Notable legal developments

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User avatar 76.Panamag8or » Wed Jul 24, 2019 4:27 pm

I'm not clicking on doc's jurisporn link.
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User avatar 77.DocZaius » Wed Jul 24, 2019 4:29 pm

I'm not clicking on doc's jurisporn link.
:147:

edit: if y'all are too lazy to read it all, let me give you a summary:
  • Harvard law prof meets pretty girl who is obviously (to everyone but him) a scammer, sleeps with her
  • She claims, implausibly, that he got her pregnant. He believes her, never asks for a paternity test or anything
  • Her "wife," a male-to-female transexual Harvard physics student and SJW, joins the scam
  • They take advantage of him in various ways, even managing to move into his house by falsifying a lease
  • They repeatedly threaten to report him for raping the original scammer and eventually, they make a Title IX claim against him (still pending)
  • Eventually, he grows a pair (probably thanks to his ex-wife, who seems to be the only halfway-sane person in the entire story) and sues them
  • They've tried to pull this scam on some other people
  • Everyone is crazy and stupid
Last edited by DocZaius on Wed Jul 24, 2019 4:53 pm, edited 1 time in total.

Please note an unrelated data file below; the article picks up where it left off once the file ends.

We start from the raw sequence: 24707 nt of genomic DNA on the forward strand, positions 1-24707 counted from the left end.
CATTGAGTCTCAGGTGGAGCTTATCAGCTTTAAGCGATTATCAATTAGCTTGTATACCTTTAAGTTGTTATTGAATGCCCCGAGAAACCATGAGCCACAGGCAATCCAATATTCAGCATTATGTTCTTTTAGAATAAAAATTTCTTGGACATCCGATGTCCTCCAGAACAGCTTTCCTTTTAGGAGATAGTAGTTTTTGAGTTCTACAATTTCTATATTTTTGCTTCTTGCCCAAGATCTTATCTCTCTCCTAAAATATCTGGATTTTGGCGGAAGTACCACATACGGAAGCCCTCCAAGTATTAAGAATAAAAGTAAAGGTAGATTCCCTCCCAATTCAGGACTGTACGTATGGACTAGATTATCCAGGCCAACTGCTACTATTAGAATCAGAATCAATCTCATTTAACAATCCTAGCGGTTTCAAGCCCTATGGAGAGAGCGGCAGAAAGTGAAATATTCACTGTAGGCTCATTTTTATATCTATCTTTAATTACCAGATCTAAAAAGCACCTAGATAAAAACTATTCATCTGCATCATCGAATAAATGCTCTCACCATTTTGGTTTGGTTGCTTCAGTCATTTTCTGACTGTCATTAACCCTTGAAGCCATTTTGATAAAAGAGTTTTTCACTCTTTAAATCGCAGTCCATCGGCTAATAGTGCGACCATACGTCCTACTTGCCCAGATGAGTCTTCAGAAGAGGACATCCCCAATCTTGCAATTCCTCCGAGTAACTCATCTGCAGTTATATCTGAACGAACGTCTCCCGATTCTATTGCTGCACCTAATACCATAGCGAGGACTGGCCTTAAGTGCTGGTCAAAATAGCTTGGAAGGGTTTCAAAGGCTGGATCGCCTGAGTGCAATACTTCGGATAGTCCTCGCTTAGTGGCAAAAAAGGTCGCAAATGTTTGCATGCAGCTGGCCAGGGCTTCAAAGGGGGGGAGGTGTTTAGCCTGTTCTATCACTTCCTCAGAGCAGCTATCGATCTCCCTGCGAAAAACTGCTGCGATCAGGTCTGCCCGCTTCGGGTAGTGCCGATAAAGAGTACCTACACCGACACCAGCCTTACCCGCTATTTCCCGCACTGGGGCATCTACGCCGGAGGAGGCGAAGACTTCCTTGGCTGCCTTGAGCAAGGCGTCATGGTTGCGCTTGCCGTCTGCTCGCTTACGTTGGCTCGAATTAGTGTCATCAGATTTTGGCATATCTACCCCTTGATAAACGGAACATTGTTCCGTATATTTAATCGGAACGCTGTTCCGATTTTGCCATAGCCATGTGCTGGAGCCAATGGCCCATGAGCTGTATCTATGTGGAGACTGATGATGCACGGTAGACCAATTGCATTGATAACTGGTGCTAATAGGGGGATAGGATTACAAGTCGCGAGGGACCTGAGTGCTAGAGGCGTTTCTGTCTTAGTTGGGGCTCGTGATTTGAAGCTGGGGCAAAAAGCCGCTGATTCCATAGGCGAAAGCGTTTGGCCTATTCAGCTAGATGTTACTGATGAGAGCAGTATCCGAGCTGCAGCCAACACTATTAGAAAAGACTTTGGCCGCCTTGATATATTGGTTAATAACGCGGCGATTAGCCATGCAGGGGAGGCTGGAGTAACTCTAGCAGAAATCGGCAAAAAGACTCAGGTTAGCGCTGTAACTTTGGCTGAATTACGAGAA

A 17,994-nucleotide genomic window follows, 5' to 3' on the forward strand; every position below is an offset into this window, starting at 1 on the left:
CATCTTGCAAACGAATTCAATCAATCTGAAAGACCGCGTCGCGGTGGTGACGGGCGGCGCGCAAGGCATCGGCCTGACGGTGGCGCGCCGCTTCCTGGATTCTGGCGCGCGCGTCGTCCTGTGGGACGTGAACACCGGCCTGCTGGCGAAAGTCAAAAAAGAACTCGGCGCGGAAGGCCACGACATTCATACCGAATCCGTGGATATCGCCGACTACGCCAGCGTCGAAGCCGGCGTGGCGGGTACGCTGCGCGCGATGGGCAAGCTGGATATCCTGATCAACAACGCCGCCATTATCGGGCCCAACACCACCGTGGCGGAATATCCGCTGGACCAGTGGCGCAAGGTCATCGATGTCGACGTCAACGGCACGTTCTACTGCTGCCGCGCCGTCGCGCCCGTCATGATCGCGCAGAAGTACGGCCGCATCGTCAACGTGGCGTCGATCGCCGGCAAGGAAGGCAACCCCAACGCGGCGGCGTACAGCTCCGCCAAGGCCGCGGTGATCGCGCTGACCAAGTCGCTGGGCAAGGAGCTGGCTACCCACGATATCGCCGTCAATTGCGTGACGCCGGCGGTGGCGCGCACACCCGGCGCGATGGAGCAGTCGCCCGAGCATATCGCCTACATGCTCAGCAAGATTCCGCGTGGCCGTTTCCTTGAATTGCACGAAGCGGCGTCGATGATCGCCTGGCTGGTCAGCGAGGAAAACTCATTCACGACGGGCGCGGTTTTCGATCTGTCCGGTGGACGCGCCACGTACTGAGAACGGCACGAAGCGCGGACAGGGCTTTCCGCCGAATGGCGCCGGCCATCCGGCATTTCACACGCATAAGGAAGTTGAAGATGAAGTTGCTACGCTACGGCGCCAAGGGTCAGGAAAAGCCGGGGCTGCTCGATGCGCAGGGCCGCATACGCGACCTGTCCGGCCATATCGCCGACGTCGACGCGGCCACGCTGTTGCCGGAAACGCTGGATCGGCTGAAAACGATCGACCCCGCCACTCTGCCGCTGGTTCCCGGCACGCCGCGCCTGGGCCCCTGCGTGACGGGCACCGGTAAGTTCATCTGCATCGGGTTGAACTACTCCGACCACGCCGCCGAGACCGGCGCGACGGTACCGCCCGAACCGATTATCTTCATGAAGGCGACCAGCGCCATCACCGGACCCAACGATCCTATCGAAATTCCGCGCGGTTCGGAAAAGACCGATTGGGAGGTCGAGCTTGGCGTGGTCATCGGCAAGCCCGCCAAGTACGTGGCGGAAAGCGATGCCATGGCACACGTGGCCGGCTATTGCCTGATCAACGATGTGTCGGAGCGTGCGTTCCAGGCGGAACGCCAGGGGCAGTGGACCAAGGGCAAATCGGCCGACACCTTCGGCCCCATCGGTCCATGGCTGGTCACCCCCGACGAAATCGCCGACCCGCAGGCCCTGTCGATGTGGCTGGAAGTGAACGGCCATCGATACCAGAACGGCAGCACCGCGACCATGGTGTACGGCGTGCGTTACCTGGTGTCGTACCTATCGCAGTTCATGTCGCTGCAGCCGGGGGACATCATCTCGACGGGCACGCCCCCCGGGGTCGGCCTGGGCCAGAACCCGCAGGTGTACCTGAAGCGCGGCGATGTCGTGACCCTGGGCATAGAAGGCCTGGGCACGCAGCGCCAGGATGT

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78.evil gator » Wed Jul 24, 2019 4:52 pm

I didn't read all that, but I know a lawyer who was recently hired by Harvard who is moderate to conservative and owns a gun! pretty stunning.
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User avatar 79.ufgators68 » Wed Jul 24, 2019 4:57 pm

Because it involves a Harvard law professor...

This crazy story is making the rounds. It's long, but it's worth it.

The Most Gullible Man in Cambridge: A Harvard Law professor who teaches a class on judgment wouldn’t seem like an obvious mark, would he?

It's got everything: trannies, fraud, Title IX, a gullible victim, social justice warriors, Title IX, sex, and more.
Damn.
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80.evil gator » Wed Jul 24, 2019 5:06 pm

yeah book smart people generally have the least amount of common sense - hence whole foods
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User avatar 81.DocZaius » Mon Jul 29, 2019 9:07 pm

A couple of funny items from Lowering the Bar:

“Natural Causes” Determination Called Into Question by Stab Wounds, Blood Everywhere
Look, I’m not saying a medical examiner’s job is easy. It isn’t. I couldn’t do it. Or, at least, I wouldn’t want to do it. I think I probably could have done a decent job in this case, though, if necessary, based on what we know about the facts available to a medical examiner in Gwinnett County, Georgia, in this recent incident.